Alan Carr is the latest host of the flashy gameshow ‘The Price is Right’. The more ‘experienced’ professionals among us will no doubt remember Bruce Forsyth or Lesley Crowther asking the audience to come on down and guess the extortionate price of luxury household items.?
If you’ve been a business manager in the same school for some time, you will have a feel for the costs of the different contracts your school buys into. However, with prices constantly changing and frameworks constantly expanding, getting the right price is an ongoing challenge.
It should go without saying that:
having an up to date contracts register and
regularly monitoring it
really does pay off. But, sometimes the value in this can be overlooked and we fail to challenge our suppliers and accept a lower quality of service or a more expensive one than we need to.
Simple challenge factors
If the service is not a legal requirement and not essential to pupil outcomes, do you need it at all?
What risks is it mitigating? e.g. are you continuing to pay a building company an annual fee to respond to maintenance issues when you actually use a local plumber to fix an urgent problem? Similarly with any other retainers; are you really using the service?
Regularly review any SLA to ensure it reflects the service you receive and are paying for and that it is remains appropriate to the school needs.
Is there any overlap between services/licences?
Overlap often happens in the school office where there maybe two or more systems that can communicate with parents. Try to rationalise these.
When renewing a contract, always ask your supplier if they can offer you a better deal.
More often than not they will do, rather than lose your business. If they are a good supplier and you want to recommend them to other schools, they may give you a discount. Consider joint purchasing with other schools for bulk discounts.
Don’t accept a lower renewal price from a supplier without considering whether your contracts would be better value on a framework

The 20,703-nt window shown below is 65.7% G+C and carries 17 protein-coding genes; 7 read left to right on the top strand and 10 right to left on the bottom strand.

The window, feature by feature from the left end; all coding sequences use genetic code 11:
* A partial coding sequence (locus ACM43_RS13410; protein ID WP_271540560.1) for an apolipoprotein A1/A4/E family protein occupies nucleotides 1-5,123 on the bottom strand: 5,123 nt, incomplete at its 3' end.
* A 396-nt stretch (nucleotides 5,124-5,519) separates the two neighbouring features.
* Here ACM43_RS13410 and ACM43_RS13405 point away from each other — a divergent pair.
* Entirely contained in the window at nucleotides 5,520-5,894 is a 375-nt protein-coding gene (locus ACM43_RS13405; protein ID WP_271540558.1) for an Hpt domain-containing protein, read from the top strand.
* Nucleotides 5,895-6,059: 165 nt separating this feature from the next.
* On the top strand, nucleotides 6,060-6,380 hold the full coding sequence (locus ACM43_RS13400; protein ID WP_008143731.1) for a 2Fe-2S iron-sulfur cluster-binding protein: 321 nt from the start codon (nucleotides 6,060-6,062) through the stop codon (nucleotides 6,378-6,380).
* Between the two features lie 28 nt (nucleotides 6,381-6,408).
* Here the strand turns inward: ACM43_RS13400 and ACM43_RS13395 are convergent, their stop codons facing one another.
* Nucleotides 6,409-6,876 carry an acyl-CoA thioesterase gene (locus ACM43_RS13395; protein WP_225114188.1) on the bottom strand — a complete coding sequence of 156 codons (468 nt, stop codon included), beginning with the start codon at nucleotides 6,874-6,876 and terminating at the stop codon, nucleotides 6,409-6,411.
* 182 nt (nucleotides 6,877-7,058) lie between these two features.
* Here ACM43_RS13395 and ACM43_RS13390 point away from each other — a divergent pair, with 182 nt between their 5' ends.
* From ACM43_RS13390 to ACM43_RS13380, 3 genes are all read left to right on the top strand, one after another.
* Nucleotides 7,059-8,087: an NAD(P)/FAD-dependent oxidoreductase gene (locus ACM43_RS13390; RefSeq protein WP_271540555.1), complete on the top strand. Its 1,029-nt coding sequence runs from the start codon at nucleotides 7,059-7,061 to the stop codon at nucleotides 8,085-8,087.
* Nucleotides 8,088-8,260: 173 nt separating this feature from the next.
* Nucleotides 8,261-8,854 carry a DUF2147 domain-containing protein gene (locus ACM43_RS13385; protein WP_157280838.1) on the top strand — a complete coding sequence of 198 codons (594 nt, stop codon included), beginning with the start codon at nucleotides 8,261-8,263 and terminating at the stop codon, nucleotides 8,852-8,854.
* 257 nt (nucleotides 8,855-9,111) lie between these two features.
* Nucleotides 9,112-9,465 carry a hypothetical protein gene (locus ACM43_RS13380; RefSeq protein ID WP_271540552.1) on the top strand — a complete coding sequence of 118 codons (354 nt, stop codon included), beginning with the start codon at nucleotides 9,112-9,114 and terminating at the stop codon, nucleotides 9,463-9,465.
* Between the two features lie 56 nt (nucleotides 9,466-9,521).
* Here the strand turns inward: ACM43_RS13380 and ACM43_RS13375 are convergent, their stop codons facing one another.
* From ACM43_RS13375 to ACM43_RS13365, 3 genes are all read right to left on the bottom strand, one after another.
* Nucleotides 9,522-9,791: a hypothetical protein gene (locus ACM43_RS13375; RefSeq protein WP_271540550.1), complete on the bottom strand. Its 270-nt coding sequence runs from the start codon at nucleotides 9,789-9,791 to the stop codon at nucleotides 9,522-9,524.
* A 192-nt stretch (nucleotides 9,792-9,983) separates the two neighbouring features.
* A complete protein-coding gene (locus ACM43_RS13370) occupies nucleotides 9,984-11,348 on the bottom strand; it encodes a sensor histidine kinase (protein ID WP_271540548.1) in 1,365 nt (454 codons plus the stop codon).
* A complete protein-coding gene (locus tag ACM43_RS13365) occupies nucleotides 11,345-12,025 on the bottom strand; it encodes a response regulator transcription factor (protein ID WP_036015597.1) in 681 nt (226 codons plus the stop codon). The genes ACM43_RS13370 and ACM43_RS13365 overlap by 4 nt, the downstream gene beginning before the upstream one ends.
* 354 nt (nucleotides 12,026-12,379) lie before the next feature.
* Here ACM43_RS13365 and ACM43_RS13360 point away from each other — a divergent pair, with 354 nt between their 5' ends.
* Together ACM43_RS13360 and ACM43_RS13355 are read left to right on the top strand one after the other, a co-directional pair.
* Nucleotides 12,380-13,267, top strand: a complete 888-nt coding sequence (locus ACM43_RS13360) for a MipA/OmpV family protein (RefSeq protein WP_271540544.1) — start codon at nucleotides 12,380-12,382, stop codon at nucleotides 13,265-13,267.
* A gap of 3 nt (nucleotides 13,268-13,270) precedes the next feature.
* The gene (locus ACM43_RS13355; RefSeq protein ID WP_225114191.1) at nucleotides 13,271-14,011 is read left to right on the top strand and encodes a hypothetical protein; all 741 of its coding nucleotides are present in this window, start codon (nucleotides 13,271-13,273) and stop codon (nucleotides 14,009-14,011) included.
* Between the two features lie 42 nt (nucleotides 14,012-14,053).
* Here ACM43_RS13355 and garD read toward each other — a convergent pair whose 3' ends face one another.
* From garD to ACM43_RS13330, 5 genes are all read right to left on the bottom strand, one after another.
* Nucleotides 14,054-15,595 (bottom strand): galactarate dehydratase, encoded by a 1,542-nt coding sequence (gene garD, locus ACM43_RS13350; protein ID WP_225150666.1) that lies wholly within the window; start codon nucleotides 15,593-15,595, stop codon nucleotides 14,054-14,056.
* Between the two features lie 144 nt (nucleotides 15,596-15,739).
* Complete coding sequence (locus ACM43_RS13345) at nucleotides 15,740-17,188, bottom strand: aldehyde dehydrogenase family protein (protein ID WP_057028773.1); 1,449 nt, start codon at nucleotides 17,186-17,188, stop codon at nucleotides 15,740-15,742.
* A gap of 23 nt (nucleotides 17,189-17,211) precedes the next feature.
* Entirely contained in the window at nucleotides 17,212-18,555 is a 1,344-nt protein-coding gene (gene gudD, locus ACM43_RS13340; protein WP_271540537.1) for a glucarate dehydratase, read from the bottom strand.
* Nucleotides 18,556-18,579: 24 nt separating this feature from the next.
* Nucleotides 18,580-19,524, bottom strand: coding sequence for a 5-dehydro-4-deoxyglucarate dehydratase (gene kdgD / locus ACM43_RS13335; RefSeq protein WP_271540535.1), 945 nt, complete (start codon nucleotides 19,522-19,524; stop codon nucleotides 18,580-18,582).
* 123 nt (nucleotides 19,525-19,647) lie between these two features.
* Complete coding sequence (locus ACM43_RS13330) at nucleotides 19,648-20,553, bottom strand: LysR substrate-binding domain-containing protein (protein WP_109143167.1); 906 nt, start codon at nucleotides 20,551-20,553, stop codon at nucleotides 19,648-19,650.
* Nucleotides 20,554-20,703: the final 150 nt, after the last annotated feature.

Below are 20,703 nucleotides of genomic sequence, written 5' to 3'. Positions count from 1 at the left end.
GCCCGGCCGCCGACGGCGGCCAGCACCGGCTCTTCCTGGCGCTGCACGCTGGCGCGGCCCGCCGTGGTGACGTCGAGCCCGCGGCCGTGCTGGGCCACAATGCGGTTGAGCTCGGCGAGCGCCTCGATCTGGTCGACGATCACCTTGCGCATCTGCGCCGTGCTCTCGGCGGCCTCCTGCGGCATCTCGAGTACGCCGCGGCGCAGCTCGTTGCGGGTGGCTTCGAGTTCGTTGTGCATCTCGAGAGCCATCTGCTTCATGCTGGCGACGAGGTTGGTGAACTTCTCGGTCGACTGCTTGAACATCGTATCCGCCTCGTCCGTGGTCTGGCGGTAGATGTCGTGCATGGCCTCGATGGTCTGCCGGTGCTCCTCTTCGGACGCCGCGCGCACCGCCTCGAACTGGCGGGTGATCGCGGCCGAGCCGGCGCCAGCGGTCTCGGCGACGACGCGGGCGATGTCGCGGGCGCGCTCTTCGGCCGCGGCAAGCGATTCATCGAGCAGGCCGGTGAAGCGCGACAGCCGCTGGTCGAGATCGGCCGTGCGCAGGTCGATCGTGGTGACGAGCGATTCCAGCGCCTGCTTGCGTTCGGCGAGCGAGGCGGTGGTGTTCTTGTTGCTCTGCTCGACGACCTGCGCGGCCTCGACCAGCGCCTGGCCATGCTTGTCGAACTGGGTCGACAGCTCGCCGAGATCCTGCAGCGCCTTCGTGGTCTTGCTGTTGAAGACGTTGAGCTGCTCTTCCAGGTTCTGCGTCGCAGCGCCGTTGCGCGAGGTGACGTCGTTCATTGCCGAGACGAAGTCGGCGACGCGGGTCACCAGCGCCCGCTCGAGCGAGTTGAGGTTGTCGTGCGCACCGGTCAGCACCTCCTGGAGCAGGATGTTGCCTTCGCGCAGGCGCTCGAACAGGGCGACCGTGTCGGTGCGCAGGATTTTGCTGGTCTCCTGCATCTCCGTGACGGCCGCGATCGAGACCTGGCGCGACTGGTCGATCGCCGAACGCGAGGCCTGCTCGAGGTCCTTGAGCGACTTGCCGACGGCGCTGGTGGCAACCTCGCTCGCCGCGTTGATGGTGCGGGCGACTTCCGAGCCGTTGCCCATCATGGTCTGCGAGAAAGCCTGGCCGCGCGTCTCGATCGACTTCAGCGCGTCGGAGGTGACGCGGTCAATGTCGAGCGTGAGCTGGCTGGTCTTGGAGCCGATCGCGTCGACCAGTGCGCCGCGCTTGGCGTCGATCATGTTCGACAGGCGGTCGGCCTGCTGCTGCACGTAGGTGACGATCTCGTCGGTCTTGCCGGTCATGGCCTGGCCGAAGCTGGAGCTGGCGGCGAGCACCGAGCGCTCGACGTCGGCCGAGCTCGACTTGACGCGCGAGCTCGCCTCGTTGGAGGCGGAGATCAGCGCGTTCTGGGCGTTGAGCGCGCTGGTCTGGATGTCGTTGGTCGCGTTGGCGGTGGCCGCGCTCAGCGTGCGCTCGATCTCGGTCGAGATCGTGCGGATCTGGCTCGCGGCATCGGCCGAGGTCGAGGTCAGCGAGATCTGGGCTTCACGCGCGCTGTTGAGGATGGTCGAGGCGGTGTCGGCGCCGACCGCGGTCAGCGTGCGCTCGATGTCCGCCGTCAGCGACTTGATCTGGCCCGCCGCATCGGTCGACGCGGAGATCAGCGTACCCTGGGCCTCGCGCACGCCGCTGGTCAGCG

Compare the rates you are offered to frameworks, such as ESPO, CPC e.g. water coolers are usually better value when leased through framework contracts. Some counties offer frameworks. ISBL have an energy framework. The Schools Buying Strategy is establishing national deals for energy, multifunctional devices, Microsoft licencing and ICT as well as the Risk Protection Arrangement for academies.
When buying a new service – define the outcomes you want to see
Ask suppliers to use their expertise to demonstrate how they will achieve your outcomes; you can decide which approach best meets your needs
Always read the small print before signing up for any leases or contracts
Schools have sometimes entered into onerous lease arrangements which not only tie them in for a long time at high rates, but can leave them liable to send back the leased machine at the end of the contract after having to pay to wipe the contents.
Review the procurement strategy with governors
Demonstrate the services you have re-tendered and the better deals you have negotiated.
Want to develop your procurement skills?
With procurement opportunities ever changing, there is plenty of support to take advantage of, to strengthen skills in this area of the Professional Standards.
ISBL are registering interest for the Chartered Institute of Procurement & Supply Corporate Award which will commence soon. This is a comprehensive procurement and supply learning programme based on CIPS Global Standard, specially adapted for the education sector: https://isbl.org.uk/Training/Specialist-Training.aspx
Join a free ESPO workshop, being run around the country, to enhance knowledge of your procurement responsibilities and the legal requirements. https://isbl.org.uk/Event-Details-Local.aspx?ID=231
If you are in the North West and South West regions you may have registered for the School’s buying Strategy regional hubs which are running from February 2018 for one year, supporting schools with:
Advice and guidance
Support with complex contracts
Promotion of local collaboration and aggregation
By Claire Edwards - March 2018